Many videos have been taken and when spo­ken with many vil­lage peo­ple in re­gard with the in­ci­dent, doubts have be­gun to rise in the minds of the peo­ple. As per the ver­sion of the po­lice of­fi­cers they claim that they acted in self­de­fense when the ter­ror­ists fired at them, but the vil­lages say that apart from the sharp­ened weapons which have been made out of uten­sils the ter­ror­ists dint pos­sess any guns in or­der to fire. The vil­lages made state­ments that the ter­ror­ists have tried to throw rocks but they dint see any fir­ing on part of them. They also claimed that they heard sounds of fir­ing but thought that they were com­ing from the po­lice of­fi­cers who are on the other side of the hil­lock. This has to be am­bi­gu­ity will be cleared only af­ter the in­ves­ti­ga­tion has been done.

In one of videos it was heard that the 5 ter­ror­ists were try­ing to talk to the po­lice of­fi­cers and the 3 of them have been try­ing to es­cape when the po­lice peo­ple were asked to sur­round the hil­lock from all the sides. While this is go­ing on it was shown in the video that a gun­shot has been fired. Ques­tion arises here as to why when they were try­ing to talk the gun has been fired?

In an­other video it was shown that a po­lice of­fi­cer has shot a ter­ror­ist from a very close range though it can­not be made out from the video whether the ter­ror­ist is alive or not. But even if one of the ter­ror­ists is alive, will it not be ben­e­fi­cial to the gov­ern­ment to ques­tion him and un­ravel the whole con­spir­acy as to who is be­hind it as the es­cape can­not be pos­si­ble with­out an in­sider help, as it has come to the no­tice of the au­thor­i­ties that the ter­ror­ists pos­sess blan­kets more than they were en­ti­tled to and in a prison of high se­cu­rity and tight rules where each and ev­ery in­for­ma­tion is recorded it is highly im­pos­si­ble to es­cape with­out the help.

It is also im­por­tant to note that the ter­ror­ists have es­caped around 2-3AM and the po­lice got the in­for­ma­tion as to their spot­ting at around 8AM. There have been ap­prox­i­mately 4-5 hours for the ter­ror­ists to es­cape and even if they walk they could have eas­ily cov­ered more than 10-15 kilo­me­ters. This re­mains a big ques­tion to the peo­ple and also as to why all the ter­ror­ists have stayed to­gether in­stead of dis­pers­ing af­ter their es­cape, which would have made the search of the po­lice more dif­fi­cult?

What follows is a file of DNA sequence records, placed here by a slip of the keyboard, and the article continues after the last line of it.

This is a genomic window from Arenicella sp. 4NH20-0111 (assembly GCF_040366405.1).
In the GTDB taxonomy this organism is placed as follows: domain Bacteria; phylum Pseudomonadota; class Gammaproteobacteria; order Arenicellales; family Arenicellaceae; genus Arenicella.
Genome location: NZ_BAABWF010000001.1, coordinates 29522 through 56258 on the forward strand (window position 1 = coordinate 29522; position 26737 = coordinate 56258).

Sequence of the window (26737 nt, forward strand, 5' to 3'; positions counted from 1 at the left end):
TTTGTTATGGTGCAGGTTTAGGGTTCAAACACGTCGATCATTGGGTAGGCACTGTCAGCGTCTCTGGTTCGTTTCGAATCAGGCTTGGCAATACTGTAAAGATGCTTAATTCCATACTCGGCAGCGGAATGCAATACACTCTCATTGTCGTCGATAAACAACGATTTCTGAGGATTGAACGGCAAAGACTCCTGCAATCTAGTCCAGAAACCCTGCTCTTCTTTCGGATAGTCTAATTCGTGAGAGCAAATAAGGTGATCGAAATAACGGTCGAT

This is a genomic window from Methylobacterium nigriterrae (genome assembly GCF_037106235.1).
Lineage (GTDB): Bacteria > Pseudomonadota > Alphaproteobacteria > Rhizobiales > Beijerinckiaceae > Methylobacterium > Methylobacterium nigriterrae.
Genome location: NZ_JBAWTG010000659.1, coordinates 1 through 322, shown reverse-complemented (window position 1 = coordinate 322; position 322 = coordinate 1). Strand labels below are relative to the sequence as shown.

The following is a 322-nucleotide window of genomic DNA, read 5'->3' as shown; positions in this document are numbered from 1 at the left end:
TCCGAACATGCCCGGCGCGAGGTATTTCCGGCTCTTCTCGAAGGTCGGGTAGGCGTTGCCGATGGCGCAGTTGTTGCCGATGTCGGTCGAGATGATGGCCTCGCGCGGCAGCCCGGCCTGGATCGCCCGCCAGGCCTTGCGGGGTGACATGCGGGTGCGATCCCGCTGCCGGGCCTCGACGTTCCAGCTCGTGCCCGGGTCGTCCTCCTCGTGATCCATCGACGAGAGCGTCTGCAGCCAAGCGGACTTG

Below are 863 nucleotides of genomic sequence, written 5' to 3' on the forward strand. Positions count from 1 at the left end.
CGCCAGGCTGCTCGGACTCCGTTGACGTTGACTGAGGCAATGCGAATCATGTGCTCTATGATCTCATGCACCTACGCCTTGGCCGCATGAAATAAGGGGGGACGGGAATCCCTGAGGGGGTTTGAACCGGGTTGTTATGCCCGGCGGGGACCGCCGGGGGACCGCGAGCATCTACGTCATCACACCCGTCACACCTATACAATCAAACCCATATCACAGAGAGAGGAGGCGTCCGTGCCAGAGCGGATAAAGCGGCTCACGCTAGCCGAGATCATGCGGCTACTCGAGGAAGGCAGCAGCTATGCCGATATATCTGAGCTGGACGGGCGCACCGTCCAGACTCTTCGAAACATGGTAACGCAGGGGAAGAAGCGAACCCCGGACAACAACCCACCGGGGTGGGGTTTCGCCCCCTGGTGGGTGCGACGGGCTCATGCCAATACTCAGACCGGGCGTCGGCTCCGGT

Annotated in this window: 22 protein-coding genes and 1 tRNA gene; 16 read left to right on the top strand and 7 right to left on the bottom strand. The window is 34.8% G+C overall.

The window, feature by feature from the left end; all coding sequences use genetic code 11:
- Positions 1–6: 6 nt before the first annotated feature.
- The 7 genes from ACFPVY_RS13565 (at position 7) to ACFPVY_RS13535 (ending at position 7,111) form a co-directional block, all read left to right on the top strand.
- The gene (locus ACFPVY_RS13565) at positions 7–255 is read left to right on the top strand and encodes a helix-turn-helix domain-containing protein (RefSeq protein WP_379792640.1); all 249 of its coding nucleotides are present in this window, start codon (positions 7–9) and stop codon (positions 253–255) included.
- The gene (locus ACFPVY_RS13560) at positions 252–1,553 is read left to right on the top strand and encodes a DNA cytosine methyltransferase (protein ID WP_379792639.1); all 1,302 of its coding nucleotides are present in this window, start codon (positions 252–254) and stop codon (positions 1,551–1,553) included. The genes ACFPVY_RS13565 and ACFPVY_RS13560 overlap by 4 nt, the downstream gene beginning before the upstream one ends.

• Af­ter rais­ing of all the doubts, when the in­ci­dent of en­counter should have been a glory mo­ment to the po­lice au­thor­i­ties they are on the stand to take a de­fense so as to prove that the en­counter is le­gal. The au­thor­i­ties re­lied upon Sec­tion 46(2) and 46(3) of Crim­i­nal Pro­ce­dure Code, 1973 where it says that if and when a per­son tries to forcibly try­ing to re­sist the ar­rest, or evad­ing the ar­rest, then such of­fi­cer who is em­pow­ered by the au­thor­ity can use all the means nec­es­sary to ef­fect the ar­rest, in­clud­ing caus­ing of death in cases where the per­son is ac­cused of an of­fence pun­ish­able by death or life im­pris­on­ment.[ Piec­ing To­gether An En­counter BY P. K. HORMIS THARAKAN]

In the past two decades many fake en­coun­ters such as Ishrat Ja­han’s, Sohrabud­din’s, Ma­nipur killing by the Army peo­ple, have taken place and in each of the cases the court has or­dered a ju­di­cial probe. With the raise in the al­leged en­coun­ters there has been a de­mand for ju­di­cial probe to be done where a succession of the Supreme Court judg­ments show that “the law is pro­foundly, even fa­tally loaded against the po­lice of­fi­cers who were found guilty of fake en­counter”

In “Prakash Kadam v. Ram­prasad Vish­wanath Gupta” [(2011) 6 SCC 189] the Supreme Court held that “in cases where a fake en­counter is proved against po­lice­men in a trial, they must be given death sen­tence, treat­ing it as the rarest of rare cases. Fake “en­counter” is noth­ing but cold­blooded, bru­tal mur­der by per­sons, who are sup­posed to up­hold the law.”